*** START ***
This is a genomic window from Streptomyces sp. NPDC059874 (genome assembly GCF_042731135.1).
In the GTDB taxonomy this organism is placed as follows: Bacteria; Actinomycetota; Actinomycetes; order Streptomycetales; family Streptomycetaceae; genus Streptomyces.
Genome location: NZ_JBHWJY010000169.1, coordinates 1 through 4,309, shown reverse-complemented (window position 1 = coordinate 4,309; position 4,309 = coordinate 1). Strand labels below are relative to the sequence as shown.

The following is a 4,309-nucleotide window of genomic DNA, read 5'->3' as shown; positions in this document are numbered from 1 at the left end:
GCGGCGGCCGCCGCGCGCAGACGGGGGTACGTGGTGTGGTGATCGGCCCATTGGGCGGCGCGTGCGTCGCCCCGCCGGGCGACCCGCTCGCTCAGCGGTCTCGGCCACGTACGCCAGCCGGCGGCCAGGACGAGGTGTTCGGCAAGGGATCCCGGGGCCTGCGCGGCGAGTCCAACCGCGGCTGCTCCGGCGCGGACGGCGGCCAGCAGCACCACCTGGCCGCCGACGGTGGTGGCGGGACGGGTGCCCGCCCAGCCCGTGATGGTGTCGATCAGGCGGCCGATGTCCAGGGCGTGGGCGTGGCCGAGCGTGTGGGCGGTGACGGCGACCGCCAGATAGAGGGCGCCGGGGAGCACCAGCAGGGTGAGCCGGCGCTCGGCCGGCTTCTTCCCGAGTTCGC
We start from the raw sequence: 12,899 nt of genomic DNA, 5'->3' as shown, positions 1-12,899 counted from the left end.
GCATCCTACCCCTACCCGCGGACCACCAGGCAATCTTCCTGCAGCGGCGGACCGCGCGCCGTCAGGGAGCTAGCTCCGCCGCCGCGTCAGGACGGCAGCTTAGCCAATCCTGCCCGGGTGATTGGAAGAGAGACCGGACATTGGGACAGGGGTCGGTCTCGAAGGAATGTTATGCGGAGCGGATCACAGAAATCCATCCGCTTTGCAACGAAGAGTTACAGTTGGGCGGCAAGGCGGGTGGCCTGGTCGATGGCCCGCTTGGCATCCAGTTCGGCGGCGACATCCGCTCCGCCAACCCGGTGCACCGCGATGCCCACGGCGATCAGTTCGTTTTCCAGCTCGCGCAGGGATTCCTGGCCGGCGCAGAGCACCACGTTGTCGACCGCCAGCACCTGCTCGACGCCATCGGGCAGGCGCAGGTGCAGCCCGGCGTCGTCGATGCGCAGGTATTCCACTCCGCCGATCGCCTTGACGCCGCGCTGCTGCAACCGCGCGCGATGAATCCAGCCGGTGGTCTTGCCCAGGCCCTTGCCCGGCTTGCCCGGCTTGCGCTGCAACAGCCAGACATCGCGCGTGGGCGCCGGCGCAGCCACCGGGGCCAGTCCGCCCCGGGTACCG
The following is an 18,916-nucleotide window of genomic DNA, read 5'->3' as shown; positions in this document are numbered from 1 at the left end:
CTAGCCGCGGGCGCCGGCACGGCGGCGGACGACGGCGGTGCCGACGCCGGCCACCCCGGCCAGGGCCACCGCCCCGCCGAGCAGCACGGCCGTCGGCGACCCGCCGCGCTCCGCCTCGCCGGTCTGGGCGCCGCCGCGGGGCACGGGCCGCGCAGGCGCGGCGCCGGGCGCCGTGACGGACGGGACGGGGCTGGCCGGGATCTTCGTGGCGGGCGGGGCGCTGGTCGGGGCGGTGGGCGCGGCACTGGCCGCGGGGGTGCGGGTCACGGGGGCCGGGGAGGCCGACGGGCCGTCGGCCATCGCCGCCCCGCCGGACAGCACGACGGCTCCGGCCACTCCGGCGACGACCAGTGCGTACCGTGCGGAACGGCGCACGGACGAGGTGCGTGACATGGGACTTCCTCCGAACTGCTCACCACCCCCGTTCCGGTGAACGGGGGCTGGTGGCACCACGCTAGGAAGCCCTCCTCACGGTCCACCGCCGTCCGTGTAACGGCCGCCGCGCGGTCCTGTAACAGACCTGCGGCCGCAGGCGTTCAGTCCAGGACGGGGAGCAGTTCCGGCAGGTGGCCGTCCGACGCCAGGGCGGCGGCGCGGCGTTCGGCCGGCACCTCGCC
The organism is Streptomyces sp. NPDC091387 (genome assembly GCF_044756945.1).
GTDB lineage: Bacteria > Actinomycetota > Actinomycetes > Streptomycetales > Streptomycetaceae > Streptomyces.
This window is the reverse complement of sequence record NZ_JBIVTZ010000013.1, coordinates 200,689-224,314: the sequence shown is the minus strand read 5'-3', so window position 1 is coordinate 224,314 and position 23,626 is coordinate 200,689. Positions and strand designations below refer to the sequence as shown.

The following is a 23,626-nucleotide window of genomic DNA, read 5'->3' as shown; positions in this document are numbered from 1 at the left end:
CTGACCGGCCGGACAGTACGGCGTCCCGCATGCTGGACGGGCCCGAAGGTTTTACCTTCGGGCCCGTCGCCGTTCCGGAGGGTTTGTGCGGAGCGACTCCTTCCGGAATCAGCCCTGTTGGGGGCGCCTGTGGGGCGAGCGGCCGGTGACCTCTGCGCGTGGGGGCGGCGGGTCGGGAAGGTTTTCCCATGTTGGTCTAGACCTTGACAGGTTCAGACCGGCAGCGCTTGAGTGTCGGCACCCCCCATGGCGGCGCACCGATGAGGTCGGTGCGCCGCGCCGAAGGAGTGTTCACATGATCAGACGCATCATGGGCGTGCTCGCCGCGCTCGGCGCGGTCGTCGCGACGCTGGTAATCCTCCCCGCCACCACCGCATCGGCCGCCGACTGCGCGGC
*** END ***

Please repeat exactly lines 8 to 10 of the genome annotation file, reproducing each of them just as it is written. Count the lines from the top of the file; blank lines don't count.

The following is an 18,916-nucleotide window of genomic DNA, read 5'->3' as shown; positions in this document are numbered from 1 at the left end:
CTAGCCGCGGGCGCCGGCACGGCGGCGGACGACGGCGGTGCCGACGCCGGCCACCCCGGCCAGGGCCACCGCCCCGCCGAGCAGCACGGCCGTCGGCGACCCGCCGCGCTCCGCCTCGCCGGTCTGGGCGCCGCCGCGGGGCACGGGCCGCGCAGGCGCGGCGCCGGGCGCCGTGACGGACGGGACGGGGCTGGCCGGGATCTTCGTGGCGGGCGGGGCGCTGGTCGGGGCGGTGGGCGCGGCACTGGCCGCGGGGGTGCGGGTCACGGGGGCCGGGGAGGCCGACGGGCCGTCGGCCATCGCCGCCCCGCCGGACAGCACGACGGCTCCGGCCACTCCGGCGACGACCAGTGCGTACCGTGCGGAACGGCGCACGGACGAGGTGCGTGACATGGGACTTCCTCCGAACTGCTCACCACCCCCGTTCCGGTGAACGGGGGCTGGTGGCACCACGCTAGGAAGCCCTCCTCACGGTCCACCGCCGTCCGTGTAACGGCCGCCGCGCGGTCCTGTAACAGACCTGCGGCCGCAGGCGTTCAGTCCAGGACGGGGAGCAGTTCCGGCAGGTGGCCGTCCGACGCCAGGGCGGCGGCGCGGCGTTCGGCCGGCACCTCGCC
The organism is Streptomyces sp. NPDC091387 (genome assembly GCF_044756945.1).